Category: Tropical papers

First ever African Glaucoma Guidelines!

First ever African Glaucoma Guidelines! A Toolkit for Glaucoma Management in Sub-Saharan Africa (Light for the World, Sightsavers, IAPB, ICO, SAFO, COECSA, WACS), 2021

Which capsulotomy to use in SICS?

Manual small incision cataract surgery (MSICS) is a gold standard for high-volume cataract services in developing countries. Since recently (with the rise of global ophthalmology concept) it has become part of the best ophthalmology training programs in the US and across the world. It is an absolutely brilliant and gentle technique, which is especially suited for premature, mature and hypermature cataracts, as well as traumatic and congenital cataracts. But one can also apply the same technique to operate on immature cataracts. Here it won’t be so fast, as the aspiration of sticky cortex will take its time with Simcoe cannula. Nevertheless, all the stages are doable.

There are differences in capsulotomy diameter, which one needs for “normal” immature cataracts (~5-6 mm) and for hypermature cataracts (up to 9-10 mm!). In mature cataracts one has to use a dye (trypan blue), but also often to carefully decompress an elevated intralenticular pressure (which often fails and leads to capsular tear and/or “argentinian flag”-style tears)! This makes capsulotomy (and capsulorhexis as one of them) in mature cataracts more complex if compared to the one in immature “transparent” cataracts.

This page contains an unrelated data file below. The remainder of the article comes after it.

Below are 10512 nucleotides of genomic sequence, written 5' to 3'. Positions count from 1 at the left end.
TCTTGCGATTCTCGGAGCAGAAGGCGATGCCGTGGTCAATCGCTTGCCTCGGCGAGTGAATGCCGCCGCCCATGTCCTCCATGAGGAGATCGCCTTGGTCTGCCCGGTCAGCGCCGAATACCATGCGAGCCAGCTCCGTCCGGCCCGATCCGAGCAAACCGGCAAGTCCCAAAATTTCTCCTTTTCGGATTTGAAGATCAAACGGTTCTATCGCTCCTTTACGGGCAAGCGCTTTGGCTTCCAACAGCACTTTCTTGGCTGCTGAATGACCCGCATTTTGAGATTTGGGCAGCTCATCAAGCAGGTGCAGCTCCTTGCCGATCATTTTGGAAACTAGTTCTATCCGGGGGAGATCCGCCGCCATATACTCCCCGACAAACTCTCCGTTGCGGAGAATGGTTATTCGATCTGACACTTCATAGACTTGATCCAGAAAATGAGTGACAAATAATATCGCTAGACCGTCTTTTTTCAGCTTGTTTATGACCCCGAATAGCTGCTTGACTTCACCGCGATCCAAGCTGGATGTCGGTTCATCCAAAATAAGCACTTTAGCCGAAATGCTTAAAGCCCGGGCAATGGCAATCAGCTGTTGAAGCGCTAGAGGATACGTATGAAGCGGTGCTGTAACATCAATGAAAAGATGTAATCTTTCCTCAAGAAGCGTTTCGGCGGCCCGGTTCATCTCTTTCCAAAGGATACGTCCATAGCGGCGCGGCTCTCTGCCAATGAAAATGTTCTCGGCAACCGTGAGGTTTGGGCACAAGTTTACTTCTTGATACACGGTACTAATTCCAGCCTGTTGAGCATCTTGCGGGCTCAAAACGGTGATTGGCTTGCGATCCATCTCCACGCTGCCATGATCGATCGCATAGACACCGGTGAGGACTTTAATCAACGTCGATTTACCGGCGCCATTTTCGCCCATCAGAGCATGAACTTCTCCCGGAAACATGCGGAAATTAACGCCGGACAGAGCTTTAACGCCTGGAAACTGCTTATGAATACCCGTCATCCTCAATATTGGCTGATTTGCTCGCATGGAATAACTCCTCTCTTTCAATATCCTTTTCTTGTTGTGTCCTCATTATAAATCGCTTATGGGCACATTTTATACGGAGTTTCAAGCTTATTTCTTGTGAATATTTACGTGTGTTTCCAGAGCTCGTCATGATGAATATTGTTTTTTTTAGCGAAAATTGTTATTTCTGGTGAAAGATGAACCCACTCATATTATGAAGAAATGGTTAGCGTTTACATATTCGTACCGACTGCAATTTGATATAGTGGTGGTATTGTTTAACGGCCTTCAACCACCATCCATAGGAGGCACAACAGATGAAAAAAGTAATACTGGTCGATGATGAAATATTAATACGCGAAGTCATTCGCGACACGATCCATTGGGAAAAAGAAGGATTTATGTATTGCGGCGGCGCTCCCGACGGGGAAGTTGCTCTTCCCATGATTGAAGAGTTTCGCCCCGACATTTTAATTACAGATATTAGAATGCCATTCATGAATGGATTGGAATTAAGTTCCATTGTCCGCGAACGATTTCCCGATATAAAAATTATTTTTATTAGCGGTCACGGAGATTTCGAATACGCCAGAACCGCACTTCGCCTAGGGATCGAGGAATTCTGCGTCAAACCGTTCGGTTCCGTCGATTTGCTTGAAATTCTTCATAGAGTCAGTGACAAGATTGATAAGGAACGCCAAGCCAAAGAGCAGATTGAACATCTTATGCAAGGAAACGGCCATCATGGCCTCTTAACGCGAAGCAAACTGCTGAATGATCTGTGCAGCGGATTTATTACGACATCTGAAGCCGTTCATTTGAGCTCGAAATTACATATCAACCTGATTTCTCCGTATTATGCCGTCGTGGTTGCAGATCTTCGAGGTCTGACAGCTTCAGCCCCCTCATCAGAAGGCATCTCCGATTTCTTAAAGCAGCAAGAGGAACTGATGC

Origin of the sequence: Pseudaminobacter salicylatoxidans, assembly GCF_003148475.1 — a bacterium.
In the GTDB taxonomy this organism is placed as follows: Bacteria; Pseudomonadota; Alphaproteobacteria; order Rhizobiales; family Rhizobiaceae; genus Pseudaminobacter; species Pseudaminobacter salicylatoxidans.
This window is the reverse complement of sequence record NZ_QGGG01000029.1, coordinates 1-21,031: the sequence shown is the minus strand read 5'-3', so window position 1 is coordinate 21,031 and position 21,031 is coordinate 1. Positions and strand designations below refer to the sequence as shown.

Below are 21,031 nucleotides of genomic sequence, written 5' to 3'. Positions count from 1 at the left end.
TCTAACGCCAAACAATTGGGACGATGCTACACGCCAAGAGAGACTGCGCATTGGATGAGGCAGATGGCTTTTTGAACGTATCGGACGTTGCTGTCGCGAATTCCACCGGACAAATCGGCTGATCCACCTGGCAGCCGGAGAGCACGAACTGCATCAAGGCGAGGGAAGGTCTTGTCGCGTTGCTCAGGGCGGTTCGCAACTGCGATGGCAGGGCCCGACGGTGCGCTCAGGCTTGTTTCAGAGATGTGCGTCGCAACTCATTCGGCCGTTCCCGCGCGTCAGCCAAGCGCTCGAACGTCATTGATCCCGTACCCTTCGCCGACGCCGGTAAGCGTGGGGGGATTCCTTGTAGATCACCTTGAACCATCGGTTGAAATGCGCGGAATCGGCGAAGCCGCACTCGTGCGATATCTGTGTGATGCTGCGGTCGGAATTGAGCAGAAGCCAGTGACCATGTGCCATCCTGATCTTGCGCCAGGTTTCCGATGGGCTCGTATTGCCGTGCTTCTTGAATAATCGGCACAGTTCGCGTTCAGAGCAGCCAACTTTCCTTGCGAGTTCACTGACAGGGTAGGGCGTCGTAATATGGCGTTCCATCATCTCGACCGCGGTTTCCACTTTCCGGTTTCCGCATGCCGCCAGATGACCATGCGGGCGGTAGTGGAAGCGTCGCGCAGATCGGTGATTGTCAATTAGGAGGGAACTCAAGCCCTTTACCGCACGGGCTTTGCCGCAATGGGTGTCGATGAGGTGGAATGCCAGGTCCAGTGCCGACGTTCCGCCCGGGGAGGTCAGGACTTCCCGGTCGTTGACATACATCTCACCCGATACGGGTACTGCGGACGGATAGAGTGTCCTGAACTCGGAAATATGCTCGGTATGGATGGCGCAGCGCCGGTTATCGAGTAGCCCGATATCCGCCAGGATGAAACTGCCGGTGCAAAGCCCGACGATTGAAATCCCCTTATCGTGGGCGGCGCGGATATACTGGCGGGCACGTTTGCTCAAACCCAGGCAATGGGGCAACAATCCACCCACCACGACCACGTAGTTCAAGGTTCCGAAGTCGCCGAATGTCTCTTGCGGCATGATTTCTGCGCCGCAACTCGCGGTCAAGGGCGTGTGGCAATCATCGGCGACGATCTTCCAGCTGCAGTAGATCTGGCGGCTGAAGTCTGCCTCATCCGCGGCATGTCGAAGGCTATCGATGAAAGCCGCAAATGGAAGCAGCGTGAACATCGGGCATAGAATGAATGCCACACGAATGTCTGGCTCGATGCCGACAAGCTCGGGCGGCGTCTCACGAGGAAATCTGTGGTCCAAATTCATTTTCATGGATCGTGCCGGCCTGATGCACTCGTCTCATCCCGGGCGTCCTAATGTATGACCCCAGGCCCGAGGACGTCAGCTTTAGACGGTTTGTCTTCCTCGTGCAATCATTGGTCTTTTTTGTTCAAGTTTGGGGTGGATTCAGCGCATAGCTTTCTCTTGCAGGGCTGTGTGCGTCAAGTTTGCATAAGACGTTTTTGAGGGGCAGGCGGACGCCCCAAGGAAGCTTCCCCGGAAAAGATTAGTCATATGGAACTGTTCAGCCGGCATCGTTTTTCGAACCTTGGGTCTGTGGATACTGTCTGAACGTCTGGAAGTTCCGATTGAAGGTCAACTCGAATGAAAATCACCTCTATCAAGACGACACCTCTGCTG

For MSICS I personally preferred mainly a so-called “can-opener” type of capsulotomy, as it is a) easier, b) faster, and c) safer. Once I had realized these benefits, I switched to this technique almost invariably. Can-opener is best for big mature nuclei and also for Morgagnian cataracts. I am, however, aware, that can-opener is almost always not a good option for phaco. At the same time I found continuous curvilinear capsulorhexis (CCC) technique in transparent (immature) cataracts pretty easy to perform in comparison to intumescent hypermature cataracts. However, CCC is also possible by MSICS on mature cataracts. One can do it through both a tunnel or a paracentesis. A tunnel offers greater maneuverability, a paracentesis offers more stable anterior chamber.

For CCC in MSICS one can employ a) insuline syringe needle, b) Utrata forceps (gives the best control over rhexis!) and c) McPherson tying forceps. The latter is non-toothed and is a sort of improvisation, when the correct forceps is inavailable (often the case in Tropics!). In this video I depicted typical variants of CCC by mature and hypermature (and intumescent and Morgagnian!) cataracts, both uncomplicated and complicated cases. The can-opener technique is presented in two cases here and also in the other video of this channel.